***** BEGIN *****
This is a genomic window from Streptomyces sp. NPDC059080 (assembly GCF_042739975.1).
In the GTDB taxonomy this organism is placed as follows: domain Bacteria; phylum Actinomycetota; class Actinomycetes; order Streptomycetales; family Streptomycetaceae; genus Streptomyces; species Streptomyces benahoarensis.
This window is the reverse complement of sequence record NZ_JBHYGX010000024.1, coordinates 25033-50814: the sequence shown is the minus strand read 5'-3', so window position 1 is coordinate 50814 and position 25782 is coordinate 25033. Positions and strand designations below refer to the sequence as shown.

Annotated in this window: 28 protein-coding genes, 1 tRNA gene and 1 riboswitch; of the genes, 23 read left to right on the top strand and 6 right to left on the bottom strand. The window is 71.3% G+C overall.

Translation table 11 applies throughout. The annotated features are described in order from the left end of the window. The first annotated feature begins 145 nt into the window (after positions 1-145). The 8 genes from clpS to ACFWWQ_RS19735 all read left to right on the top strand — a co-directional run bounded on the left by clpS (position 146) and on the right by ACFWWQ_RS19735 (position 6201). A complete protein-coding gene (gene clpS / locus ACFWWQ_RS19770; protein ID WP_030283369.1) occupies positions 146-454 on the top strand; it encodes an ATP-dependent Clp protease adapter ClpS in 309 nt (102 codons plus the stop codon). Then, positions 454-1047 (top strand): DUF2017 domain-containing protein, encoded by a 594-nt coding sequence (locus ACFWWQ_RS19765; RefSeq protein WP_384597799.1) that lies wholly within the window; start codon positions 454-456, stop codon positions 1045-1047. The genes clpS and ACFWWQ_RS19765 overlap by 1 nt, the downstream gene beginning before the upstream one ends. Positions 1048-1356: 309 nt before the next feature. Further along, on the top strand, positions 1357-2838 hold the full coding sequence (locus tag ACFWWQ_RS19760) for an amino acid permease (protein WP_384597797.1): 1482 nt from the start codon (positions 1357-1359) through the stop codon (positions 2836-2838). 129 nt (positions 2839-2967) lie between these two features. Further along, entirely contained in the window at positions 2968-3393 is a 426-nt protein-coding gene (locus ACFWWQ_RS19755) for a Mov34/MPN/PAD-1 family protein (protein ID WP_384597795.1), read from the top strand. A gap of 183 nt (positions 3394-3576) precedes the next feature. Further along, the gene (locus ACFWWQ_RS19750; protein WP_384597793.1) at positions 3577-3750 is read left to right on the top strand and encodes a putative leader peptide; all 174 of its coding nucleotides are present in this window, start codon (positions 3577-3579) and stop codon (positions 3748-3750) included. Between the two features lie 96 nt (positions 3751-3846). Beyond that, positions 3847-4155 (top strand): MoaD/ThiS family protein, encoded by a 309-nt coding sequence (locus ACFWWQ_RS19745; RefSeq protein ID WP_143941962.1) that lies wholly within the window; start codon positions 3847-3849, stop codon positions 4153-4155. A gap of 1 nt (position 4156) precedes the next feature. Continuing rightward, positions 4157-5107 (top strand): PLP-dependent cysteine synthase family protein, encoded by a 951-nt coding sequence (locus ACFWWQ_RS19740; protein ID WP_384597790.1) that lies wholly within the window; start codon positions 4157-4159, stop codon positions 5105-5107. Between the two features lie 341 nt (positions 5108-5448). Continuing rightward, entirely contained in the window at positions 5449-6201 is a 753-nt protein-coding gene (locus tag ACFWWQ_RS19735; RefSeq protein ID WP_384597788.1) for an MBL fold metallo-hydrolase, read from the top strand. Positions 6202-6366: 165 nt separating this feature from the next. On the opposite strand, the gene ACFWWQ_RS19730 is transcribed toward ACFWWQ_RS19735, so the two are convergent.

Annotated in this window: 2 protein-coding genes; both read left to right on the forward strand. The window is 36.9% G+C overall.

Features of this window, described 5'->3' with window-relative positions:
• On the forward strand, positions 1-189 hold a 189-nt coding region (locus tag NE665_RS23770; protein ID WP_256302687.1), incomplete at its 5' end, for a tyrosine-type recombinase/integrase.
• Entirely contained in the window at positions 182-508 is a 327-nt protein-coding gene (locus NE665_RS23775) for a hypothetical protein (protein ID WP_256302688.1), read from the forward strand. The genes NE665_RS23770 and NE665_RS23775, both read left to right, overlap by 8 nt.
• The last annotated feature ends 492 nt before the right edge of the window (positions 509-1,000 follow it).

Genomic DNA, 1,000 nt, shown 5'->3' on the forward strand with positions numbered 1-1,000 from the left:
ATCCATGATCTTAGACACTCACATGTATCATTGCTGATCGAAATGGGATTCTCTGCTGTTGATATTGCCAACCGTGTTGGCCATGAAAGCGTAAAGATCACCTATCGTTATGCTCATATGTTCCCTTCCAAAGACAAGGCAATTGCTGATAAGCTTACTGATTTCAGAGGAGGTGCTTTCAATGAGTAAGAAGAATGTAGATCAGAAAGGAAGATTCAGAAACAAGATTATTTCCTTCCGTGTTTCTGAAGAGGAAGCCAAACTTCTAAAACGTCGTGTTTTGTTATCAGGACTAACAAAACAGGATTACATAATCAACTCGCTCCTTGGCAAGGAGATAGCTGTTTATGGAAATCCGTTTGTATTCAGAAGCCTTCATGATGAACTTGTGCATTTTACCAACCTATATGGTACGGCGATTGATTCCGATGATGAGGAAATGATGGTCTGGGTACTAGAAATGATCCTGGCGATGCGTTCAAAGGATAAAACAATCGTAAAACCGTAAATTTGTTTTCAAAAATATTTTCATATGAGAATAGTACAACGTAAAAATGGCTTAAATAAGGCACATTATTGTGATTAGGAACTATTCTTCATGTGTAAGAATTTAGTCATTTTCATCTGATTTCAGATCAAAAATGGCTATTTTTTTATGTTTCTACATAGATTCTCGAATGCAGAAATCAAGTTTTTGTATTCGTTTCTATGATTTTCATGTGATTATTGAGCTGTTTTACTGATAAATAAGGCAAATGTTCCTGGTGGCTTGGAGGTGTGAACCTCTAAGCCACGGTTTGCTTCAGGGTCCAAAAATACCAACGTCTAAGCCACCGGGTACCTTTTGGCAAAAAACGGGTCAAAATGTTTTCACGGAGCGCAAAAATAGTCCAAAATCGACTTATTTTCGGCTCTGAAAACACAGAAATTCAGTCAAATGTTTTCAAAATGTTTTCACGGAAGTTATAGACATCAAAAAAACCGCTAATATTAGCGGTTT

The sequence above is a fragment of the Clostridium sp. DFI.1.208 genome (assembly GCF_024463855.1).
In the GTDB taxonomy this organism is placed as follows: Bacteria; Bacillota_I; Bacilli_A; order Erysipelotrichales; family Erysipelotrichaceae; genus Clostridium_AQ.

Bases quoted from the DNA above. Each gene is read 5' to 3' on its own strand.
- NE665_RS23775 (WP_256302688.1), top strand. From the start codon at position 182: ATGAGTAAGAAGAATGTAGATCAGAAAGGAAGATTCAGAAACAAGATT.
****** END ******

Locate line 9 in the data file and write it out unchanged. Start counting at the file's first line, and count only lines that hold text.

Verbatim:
• Entirely contained in the window at positions 182-508 is a 327-nt protein-coding gene (locus NE665_RS23775) for a hypothetical protein (protein ID WP_256302688.1), read from the forward strand. The genes NE665_RS23770 and NE665_RS23775, both read left to right, overlap by 8 nt.